A more consistent approach to equine-related planning issues could be in sight with the publication of a new government planning policy for the countryside.
Changes in the guidelines for local authorities (PPS7: Sustainable Development in Rural Areas) could make it more straightforward to obtain planning permission for essential accommodation at yards.
For the first time, the guidelines concede occupational dwellings may be required in isolated locations for reasons other than agriculture and forestry, and recognise that some rural ventures make little money yet may need a dwelling on site.
Planning issues for horse owners were highlighted recently by event rider Brynley Powell’s fight, and successful appeal, against a local authority order to pull down his yard.
The move comes as a direct result of industry and government co-operation, via the British Horse Industry Confederation (BHIC), DEFRA’s horse industry team.
Cathy McGlynn, consultant on government matters to the BHIC, says: “The BHIC has been working on this for a couple of years with DEFRA and the horse team, led by Des Coles, has been brilliant. This is a tangible result of co-operation with the industry.”
Nationwide figures for the number of rejected equestrian-related planning applications are not available, but McGlynn, who used to work at MAFF, confirms: “The old planning guidelines have been stopping the growth of the horse industry.
“In the racing world alone, quite a few applications have been turned down even though it’s necessary for people to live on yards or studs. The Thoroughbred Breeders’ Association has several on file at the moment.”
The necessity for supervision on welfare grounds can be vital in proving that accommodation is essential, and was a crucial part of Brynley Powell’s successful appeal.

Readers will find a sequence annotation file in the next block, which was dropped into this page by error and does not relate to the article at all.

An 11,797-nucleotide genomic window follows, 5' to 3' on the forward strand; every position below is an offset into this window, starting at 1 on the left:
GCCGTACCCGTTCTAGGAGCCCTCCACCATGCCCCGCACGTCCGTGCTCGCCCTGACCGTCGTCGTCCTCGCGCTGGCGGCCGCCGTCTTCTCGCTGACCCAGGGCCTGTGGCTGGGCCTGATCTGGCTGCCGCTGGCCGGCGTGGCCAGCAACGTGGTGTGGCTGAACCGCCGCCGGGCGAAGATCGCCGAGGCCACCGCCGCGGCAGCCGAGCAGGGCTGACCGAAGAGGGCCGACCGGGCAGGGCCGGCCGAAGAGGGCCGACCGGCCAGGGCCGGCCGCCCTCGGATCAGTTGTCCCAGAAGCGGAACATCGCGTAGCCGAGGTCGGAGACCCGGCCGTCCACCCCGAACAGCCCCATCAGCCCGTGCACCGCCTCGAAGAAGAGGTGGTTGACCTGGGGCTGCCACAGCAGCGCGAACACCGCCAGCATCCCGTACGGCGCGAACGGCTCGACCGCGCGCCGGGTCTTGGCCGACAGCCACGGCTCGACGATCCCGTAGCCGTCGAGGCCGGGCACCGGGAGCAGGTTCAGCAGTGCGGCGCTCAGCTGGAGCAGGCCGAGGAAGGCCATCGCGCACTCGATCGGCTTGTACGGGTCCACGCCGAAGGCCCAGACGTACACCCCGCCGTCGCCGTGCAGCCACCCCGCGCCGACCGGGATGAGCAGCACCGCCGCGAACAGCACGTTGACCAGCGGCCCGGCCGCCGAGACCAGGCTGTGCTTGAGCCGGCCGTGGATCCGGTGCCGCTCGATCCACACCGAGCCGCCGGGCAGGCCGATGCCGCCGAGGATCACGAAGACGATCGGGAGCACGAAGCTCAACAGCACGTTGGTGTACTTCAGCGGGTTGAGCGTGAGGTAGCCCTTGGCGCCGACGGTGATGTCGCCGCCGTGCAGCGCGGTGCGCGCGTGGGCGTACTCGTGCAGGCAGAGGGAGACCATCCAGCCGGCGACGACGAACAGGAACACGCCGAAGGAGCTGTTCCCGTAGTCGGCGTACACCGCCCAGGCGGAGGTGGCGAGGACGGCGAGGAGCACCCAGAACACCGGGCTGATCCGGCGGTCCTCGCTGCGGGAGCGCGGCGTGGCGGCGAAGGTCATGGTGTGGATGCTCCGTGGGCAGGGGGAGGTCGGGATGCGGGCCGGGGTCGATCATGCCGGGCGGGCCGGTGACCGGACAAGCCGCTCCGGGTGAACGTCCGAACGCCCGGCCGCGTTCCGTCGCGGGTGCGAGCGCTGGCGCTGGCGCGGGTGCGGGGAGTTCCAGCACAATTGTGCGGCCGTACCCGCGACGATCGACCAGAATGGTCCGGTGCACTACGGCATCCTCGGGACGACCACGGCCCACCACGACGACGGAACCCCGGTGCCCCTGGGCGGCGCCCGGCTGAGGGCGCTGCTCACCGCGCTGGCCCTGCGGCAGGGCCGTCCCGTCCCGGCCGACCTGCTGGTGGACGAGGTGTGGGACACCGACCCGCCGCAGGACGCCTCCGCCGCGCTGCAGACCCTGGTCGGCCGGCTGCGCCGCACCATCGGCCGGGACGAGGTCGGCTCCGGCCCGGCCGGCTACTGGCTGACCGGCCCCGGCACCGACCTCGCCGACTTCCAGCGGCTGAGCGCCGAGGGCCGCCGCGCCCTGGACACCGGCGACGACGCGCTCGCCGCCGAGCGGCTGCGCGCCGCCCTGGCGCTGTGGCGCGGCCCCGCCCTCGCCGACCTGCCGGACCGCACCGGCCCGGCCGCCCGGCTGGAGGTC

Vet Karen Coumbe says: “Frequent, regular supervision is the best thing for animal welfare. The call I dread is from the person who goes to the yard in the morning and finds a horse colicking. Colics do tend to happen in the middle of the night, and there are undoubtedly yards where a lack of supervision causes problems.”
Rebecca Wilson, director of planning specialist Equine Consultancy Group, says: “In the past, some local authorities would use the agricultural dwellings policy for equestrian applications, only to be told that they shouldn’t have done so. Decisions now should be more consistent.
“You can demonstrate that without someone living on site your business activities will be compromised. There is not a prescribed number of horses which will require a greater functional need than others, although it is generally accepted that Thoroughbreds and broodmares will need closer attention than, say, native ponies.
Jemma Stennett from rural planning firm Acorus, says: “PPS7 acknowledges the same need for somebody to be on site for horses as it does for, say, suckler cows. It’s going to open more doors for people with equestrian businesses as long as they can show that there’s a functional requirement and that the business is sustainable.”
What PPS7: Sustainable Development in Rural Areas says
It continues: “These policies should provide for a range of suitably located recreational and leisure facilities and. . .for the needs of training and breeding businesses. They should also facilitate the re-use of farm buildings for small-scale horse enterprises [involving up to 10 horses] that provide a useful form of farm diversification”